[ANN] Pre-release VSCode-Haskell 2.0.0

How to install pre-releases: vscode-docs/v1_63.md at vnext · microsoft/vscode-docs · GitHub
Note: For now, only VSCode marketplace users can download the pre-release. VSX marketplace will follow soon!

We are happy to announce a Pre-Release for the new major version release for the VSCode Haskell Extension!

Many developers have contributed new features, and this announcement tells you about the latest and greatest changes!

Previously, VSCode downloaded new HLS binaries automatically. The big new exciting change is that we now use GHCup and can manage the following Haskell Tools for you: HLS, GHC, stack and cabal. To install HLS binaries automatically, make sure you have ghcup installed!

The first time you use the new Extension you will be asked whether you want to manually manage your Haskell Toolchain binaries or GHCup should take care of it as it sees fit.

The choice you have:

  • GHCup: Choose this if you don’t want to worry about HLS binaries, etc…
  • PATH: Choose this if you need tight control over which tools you have installed. Nothing will be installed

However, you don’t have to choose between extremes! You have fine-grained control over which tools GHCup is allowed to install/manage.

Summary of Changes:

  • GHCup can now be used for managing all Haskell Toolchain binaries automatically
    • This requires a pre-installed GHCup
    • This is now the only option for managing binaries/HLS automatically
  • The following flags have been removed:
    • updateBehavior
  • The following new settings are available:
    • manageHLS: Do you want ghcup to manage HLS installations for you or use system PATH?
    • ghcupExecutablePath: Set here the path to ghcup if it non-standard
    • Other settings include:
      • toolchain, upgradeGHCup, releasesURL, metadataURL (refer to the VSCode settings for more details)

What this Pre-Release essentially enables us to do is to avoid $PATH issues, and we can manage the pre-built binaries more efficiently and correctly.

If you have issues with VSCode picking up the ghcup executable, you can either set ghcupExecutablePath to the full binary path or explicitly set PATH variable in VSCode:

"haskell.serverEnvironment": { "PATH": "${HOME}/.ghcup/bin:${PATH}" }

Since this is going to be very much a breaking release, please expect bugs and rough edges we have to iron out! Please report all issues you encounter at the vscode-haskell issue tracker or reply to this post :slight_smile: We ask you for your feedback, especially documentation wise: What do you think needs more explanations and what feature is harder than necessary to use or debug.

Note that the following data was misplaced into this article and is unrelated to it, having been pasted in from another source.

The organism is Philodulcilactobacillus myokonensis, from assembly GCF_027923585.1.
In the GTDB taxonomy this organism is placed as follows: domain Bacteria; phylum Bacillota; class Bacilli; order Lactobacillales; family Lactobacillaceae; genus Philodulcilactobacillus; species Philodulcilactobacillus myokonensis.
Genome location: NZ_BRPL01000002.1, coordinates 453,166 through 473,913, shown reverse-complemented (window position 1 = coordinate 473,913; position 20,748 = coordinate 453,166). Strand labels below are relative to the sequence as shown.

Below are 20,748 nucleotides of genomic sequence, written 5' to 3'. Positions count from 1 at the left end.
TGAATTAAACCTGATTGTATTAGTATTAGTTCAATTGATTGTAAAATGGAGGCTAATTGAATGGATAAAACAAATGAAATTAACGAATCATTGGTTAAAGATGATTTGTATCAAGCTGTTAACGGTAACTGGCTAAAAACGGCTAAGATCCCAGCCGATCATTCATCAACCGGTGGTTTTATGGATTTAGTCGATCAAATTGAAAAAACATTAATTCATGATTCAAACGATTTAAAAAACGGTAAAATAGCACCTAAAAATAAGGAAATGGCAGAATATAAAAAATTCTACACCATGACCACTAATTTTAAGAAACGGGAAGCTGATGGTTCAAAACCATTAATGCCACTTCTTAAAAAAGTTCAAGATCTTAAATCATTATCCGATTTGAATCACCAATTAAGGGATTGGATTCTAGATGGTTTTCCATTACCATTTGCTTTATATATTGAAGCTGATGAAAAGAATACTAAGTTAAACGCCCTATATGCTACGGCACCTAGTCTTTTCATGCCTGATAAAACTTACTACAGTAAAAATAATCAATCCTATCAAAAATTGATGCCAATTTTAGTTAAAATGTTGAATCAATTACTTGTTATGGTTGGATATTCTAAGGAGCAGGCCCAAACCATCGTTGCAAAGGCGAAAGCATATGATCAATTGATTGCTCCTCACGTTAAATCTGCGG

We thank all our contributors for making this release possible:

  • Julian Ospald
  • Fendor
  • jneira
  • Benjamin M
  • PCloud
  • soiamsoNG
  • Simon Michael

Erm, can you guys please add some toolbar buttons a la Haskelly? That’s deprecated, but Haskelly is still a must install due to the toolbar buttons (Load present file in GHCI, Run File, QuickCheck)


While this is obviously nice to have, the LSP specification has no such run buttons, running tests, etc… and we try to implement features in HLS which follows the LSP specification.

It is possible to add those buttons, but it comes with its fair share of challenges.

  • How to build projects?
  • How to test projects?

We currently rather focus on stability and correctness in HLS.


I guess it’s on my to-do list, then, setting up VSC buttons for Haskell.

The extension pre-release has been published to VSX now!

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I was wondering if there are any advantages for me to use VSCode with Haskell over, say, Emacs? Not looking to start an rwar here. I am genuinely curious.

Don’t want to hijack the topic here but I’ve switched to VS code from spacemacs a while ago.
This was mainly because the HLS integration seemed much easier.
I was highly sceptical of VS code at first (especially since the VIM-simulation/extension is good but has quite a few warts IMHO) but over time I used Code more and more / Emacs less and now I usually don’t even bother to install Emacs any more … :man_shrugging:

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Both lsp-mode and eglot are pretty complete IME, so not really;
especially if you’re already comfortable with Emacs and/or it has
consumed the rest of your life :slight_smile:

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I have heavily modded my Emacs, and even use Evil mode that I switch in and out of! Also, my Emacs is integrated with LaTeX, which I also use heavily, along with OrgMode – which I just integrated with LaTeX over the past couple of days.

I can now get beautifully-typesetted PDFs – with equations and charts! – with just a keystroke.

I do not look forward to replicating the years of tooling I’ve done with Emacs in VS Code or any other IDE, unless it has things so tremendous to offer that it will blow everything I’ve done with Emacs totally out of the water.

Thanks for the input. Over the past couple of decades I’ve been in and out with Emacs, and tried Eclipse, RubyMine, and a couple of others. I always kept coming back to Emacs, and now I am here to stay.

I would love to see Emacs handle multi-threading. That would be sweet. But not a show-stopper for me, as there are work-arounds.

Oh thank god! When I upgraded to the pre-release I was very surprised & though this interface had already existed and only popped up because of a bug. I use NixOS and like to manage GHC & packages myself, but the HLS auto-downloads were nice.

You’d want the following config then:

  "haskell.toolchain": {
    "ghc": null,
    "cabal": null,
    "stack": null
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